All three major indexes break though their all-time highs on a seemingly daily basis, and this has pushed earnings multiples higher and higher.
The current 12-month trailing price-to-earnings ratio of the S&P 500 sits at 25.95x, while the forward 12-month price-to-earnings is roughly 17.1x, according to FactSet data. Each of these is higher than its long-term average.

In fact, based on one measure of valuation, the market hasn’t been this expensive anytime other than before a massive crash.

The cyclical adjusted price-to-earnings ratio, better known as Shiller P/E, which adjusts the price-to-earnings ratio for cyclical factors such as inflation, stands at 27.86 as of Friday. There have only been a few instances in history when stocks have been this expensive: just before the crash of 1929, the years leading up to the tech bubble and its bursting, and around the financial crisis of 2007-09.

This does not necessarily mean that a crash is imminent — during the tech bubble, the Shiller P/E made it well into the 30s before coming back down. Additionally, there are some criticisms that Shiller P/E is generally more backward-looking since it adjusts for the cycle, so it may not be as accurate.

Another caveat is that, during the three previous instances, investors have been incredibly bullish on stocks (there’s a reason Robert Shiller’s book is titled “Irrational Exuberance”) and most indicators of sentiment — from the American Association of Individual Investors to Bank of America Merrill Lynch’s sell-side sentiment indicator — are still depressed.

Still, an elevated level for the Shiller P/E certainly isn’t going to make it any easier to sleep at night.

A Mind-melting Number of Galaxies in the Universe

My Comments: Now that Matthew has taken his wind and rain to bother someone else, I can focus my time and energy on less earth-shattering thoughts. I  am very thankful we were spared what happened in Haiti; I can’t imagine the agony those people are living with.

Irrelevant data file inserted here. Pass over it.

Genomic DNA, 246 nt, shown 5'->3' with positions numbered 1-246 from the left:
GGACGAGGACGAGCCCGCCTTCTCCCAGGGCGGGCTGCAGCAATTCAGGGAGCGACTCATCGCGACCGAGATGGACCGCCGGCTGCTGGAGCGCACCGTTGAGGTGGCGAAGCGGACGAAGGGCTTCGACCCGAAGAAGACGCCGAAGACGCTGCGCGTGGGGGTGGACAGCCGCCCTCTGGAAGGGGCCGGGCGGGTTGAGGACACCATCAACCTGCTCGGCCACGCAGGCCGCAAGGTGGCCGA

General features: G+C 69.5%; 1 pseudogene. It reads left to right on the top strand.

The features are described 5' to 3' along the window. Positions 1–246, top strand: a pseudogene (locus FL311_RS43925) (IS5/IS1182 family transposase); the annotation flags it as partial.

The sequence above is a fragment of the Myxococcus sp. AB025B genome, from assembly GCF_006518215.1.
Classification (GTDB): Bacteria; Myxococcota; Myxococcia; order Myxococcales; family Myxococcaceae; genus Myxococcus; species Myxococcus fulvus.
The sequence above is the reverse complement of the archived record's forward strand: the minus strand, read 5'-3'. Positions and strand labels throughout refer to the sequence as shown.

And speaking of not being able to imagine, this post is about the world out there that I’ve been interested in for decades. Perhaps because there is no rational answer to the mystery.

I’ve included the first few paragraphs and hopefully a .gif that if you watch the few seconds shown, will make your understanding of our role in this whole exercise we call life a little clearer. My take is that since I have but a few years left, I better make the most of it.

7 OCT 2016

Of the thousands of photos taken by the Hubble Space Telescope, one stands out as the shot that changed astronomy forever. Called the 1995 Hubble Deep Field, it captures thousands of galaxies in a single shot, and was the first photo of its kind ever taken.

But if all those dots represent entire galaxies – and the Milky Way alone is a whopping 100,000 light-years across – how gigantic must a photo be to fit thousands of them in?

Well, it depends on how you define gigantic.

If you’re comparing it to a selfie, it’s pretty freaking huge. But if you’re comparing it to the Universe itself, even a cluster of thousands of galaxies – each hundreds of thousands of light-years across – is minuscule.

More than a decade ago, astronomers at NASA made the incredibly controversial decision to point the Hubble Space Telescope at nothing in particular for a while.

Fortunately, that expensive gamble paid off, and we now have an entire series of Deep Field photos showing so many galaxies in the one shot, they look like stars.

Each of these Deep Field photos were taken over a period of 10 days, and had exposure times of more than 100 hours.

Read more HERE!

We’re Issuing a Formal Alert: Something Major is Coming in the Markets

My Comments: I know, I know, I said the worm had turned. Well, maybe not.

Phoenix Capital Research/Sep 29, 2016

Time for a reality check.

The market has had nothing but positives for three months now. BREXIT was contained. The Fed failed to raise rates again. The Bank of Japan and European Central Bank are printing a combined ~$180 billion per month (a record pace) and using it to prop the markets up.

And stocks are DOWN. While the bulls and CNBC shills talk about the markets like they’re in some incredible rally, the fact is that the S&P 500 peaked in mid-August. And if you want to go back further it’s gone absolutely NOWHERE since July 9th.

Seriously, if you cannot manufacture a roaring rally with follow through on the last three months’ worth of news, you’re not going to manufacture one ever.

Indeed, Central Banks have never been more aggressive in their easing.

1. Two of world’s FIVE major Central Banks (ECB and BoJ) are printing $180 billion per month and giving it to the banks.